Presidential Campaign Politics and Facebook
Let me start by saying that I know I have readers from the left, readers from the right and readers in the middle when it comes to politics. But, before you go further with this week’s blog, take off that political hat and read this from a straight up marketing and fundraising perspective.
I’ll be the first to trumpet at any moment about the power of social media. I speak about it–I write about and I have a portable soap box ready to go at all times. But, when Eleventy was hired some months ago to run the digital acquisition business for a 2016 presidential campaign, even I was shocked about the power of Facebook. It seems that overnight, this person went from being a lesser known candidate to someone who, as of today, has more Facebook likes than Hillary Clinton, Jeb Bush and Scott Walker combined. That’s right—Ben Carson has 1.75 million Facebook likes.
Personally, I’m amazed at the power of Facebook for this candidate. No matter what any of our political preferences are–when something works, boy, it works. This is especially impressive because there is a lot of competition for those 18 minutes that represent the average Facebook visit. The majority of people use Facebook to keep up with what their friends and family are doing–so whether you are a presidential candidate, a nonprofit or a widget maker–the power is in the ability to leverage those personal networks and motivate people to share posts as often as possible.
Here are the highlights of the Ben Carson Facebook marketing strategy:
- The overarching Carson brand and message platform (across all channels) is focused on transparency and creating change for the country. Therefore, the Facebook strategy has been used to reinforce that brand by having posts that are speaking to the average American and are very specific to what Carson’s key areas of interest are and his point of view.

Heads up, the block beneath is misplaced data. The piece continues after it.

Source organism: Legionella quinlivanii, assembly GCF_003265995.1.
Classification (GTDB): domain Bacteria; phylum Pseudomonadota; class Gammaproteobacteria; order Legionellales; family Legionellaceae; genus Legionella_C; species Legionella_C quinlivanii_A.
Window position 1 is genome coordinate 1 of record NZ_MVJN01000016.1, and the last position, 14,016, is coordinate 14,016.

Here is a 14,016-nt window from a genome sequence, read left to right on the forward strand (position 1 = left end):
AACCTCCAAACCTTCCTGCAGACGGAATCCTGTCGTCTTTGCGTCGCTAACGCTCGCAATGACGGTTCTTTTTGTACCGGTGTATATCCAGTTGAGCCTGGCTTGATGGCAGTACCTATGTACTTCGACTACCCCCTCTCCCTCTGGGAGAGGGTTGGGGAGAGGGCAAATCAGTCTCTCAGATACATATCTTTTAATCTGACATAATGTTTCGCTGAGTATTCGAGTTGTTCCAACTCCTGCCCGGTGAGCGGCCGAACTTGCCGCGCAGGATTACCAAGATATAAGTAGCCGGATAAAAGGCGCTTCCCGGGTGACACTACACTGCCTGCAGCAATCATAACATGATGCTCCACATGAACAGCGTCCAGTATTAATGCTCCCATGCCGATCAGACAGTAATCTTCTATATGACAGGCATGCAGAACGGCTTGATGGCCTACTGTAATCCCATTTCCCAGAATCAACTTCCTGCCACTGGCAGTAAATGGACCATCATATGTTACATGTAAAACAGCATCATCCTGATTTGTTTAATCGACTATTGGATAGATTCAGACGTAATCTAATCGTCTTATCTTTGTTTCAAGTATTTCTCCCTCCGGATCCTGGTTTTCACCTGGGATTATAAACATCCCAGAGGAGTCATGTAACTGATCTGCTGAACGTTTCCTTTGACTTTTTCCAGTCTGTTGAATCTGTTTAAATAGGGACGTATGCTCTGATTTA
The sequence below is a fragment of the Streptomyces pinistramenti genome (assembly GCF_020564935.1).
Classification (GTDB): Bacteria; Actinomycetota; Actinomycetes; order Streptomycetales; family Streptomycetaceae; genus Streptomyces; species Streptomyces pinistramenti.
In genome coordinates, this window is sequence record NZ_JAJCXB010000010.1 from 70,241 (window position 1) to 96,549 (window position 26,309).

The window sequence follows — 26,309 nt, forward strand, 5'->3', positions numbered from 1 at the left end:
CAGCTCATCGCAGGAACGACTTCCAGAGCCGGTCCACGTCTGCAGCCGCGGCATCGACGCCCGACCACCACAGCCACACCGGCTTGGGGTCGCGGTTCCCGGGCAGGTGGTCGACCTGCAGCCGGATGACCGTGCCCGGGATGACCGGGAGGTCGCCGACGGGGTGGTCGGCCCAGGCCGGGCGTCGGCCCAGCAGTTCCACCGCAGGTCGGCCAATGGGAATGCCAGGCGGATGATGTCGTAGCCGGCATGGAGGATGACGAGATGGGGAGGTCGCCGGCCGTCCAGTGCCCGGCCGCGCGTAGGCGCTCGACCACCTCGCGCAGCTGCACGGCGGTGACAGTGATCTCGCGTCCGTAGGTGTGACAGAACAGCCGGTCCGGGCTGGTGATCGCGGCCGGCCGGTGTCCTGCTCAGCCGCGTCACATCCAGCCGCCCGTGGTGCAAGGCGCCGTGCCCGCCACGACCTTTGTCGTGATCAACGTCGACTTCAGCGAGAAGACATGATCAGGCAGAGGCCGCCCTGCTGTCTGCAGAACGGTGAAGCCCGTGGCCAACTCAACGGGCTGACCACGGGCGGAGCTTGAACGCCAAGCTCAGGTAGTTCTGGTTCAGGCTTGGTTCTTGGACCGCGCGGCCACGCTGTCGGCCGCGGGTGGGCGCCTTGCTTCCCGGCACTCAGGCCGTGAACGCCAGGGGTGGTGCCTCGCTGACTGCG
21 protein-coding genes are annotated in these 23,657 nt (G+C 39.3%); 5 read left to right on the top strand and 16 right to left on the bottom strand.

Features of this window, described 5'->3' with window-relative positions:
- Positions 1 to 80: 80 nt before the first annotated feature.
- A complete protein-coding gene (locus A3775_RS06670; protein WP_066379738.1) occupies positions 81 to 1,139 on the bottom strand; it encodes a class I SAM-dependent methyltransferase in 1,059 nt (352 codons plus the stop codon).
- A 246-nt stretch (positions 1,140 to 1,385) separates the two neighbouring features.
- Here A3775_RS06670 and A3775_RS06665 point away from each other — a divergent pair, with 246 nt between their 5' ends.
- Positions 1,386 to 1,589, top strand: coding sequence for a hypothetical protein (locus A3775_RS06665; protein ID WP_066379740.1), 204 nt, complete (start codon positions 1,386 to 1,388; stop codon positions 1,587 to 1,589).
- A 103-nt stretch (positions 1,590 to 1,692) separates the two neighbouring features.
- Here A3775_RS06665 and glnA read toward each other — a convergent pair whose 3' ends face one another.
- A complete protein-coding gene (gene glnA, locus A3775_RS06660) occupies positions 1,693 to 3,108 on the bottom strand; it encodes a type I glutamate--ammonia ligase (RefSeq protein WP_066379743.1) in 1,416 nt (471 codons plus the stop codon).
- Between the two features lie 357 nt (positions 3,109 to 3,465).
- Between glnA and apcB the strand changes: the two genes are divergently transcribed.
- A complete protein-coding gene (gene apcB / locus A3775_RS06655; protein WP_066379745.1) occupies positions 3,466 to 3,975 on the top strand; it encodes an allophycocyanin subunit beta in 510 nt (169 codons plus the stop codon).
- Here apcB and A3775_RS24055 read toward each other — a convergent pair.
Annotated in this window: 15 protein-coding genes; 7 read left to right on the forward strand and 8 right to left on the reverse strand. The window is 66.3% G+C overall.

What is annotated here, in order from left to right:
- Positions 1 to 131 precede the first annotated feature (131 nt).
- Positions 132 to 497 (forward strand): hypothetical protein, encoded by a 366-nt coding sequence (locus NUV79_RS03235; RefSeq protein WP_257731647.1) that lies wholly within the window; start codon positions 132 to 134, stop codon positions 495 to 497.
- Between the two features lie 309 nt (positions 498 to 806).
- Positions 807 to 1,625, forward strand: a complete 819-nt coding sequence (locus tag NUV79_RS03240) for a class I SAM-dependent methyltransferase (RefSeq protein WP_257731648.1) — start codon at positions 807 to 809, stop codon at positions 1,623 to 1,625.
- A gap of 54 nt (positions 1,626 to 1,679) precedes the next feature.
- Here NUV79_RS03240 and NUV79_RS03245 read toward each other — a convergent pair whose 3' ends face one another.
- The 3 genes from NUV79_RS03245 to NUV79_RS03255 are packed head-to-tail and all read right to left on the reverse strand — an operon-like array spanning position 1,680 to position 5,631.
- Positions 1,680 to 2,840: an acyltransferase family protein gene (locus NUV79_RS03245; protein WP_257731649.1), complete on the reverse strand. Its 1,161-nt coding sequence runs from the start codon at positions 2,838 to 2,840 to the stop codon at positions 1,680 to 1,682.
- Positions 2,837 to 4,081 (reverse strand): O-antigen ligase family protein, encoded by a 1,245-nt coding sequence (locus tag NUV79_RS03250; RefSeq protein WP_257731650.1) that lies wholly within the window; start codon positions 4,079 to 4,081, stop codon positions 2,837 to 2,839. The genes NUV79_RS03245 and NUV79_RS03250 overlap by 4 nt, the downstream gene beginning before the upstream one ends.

- For the most part, Carson’s perspective is one that is less about politics and more about the serious issues facing the country. Therefore, the Facebook messaging being written is not comical or gimmicky. Some might even say there is none of the typical political mud-slinging and message trickery in the posts.
- While he has more than 1.7 million likes and this success metric is undeniable, we all know with Facebook (and other social media channels) that a like doesn’t equal real support or engagement. It is certainly a part of the formula for success, but, like most campaigns, the goal is to create engagement. Specifically, the Carson Facebook strategy is focused on getting people to comment and, of course, the top prize is to have followers share the marketing posts. Many of the Carson Facebook posts have reached between 1.5 and 2 million engagements. This tells the strategy team that the voice of the posts is resonating with this audience and they are excited to share it with their networks.
- While I just indicated that the number of likes/followers is not the premier goal, the size of the following can create a rapid growth outcome when an urgent issue arises. In just eight days, posting to the Facebook community around a single urgent issue resulted in 200,000 new supporters and over 400,000 website visits. Why does this matter? That alone generated enough revenue to pay for the entire Facebook strategy to-date.
- But, it’s not just about money. The Facebook community is also primed for driving petition signers as well. Over 200,000 petition signers were created from the Carson Facebook community and those constituents quickly converted to become donors within their initial interactions.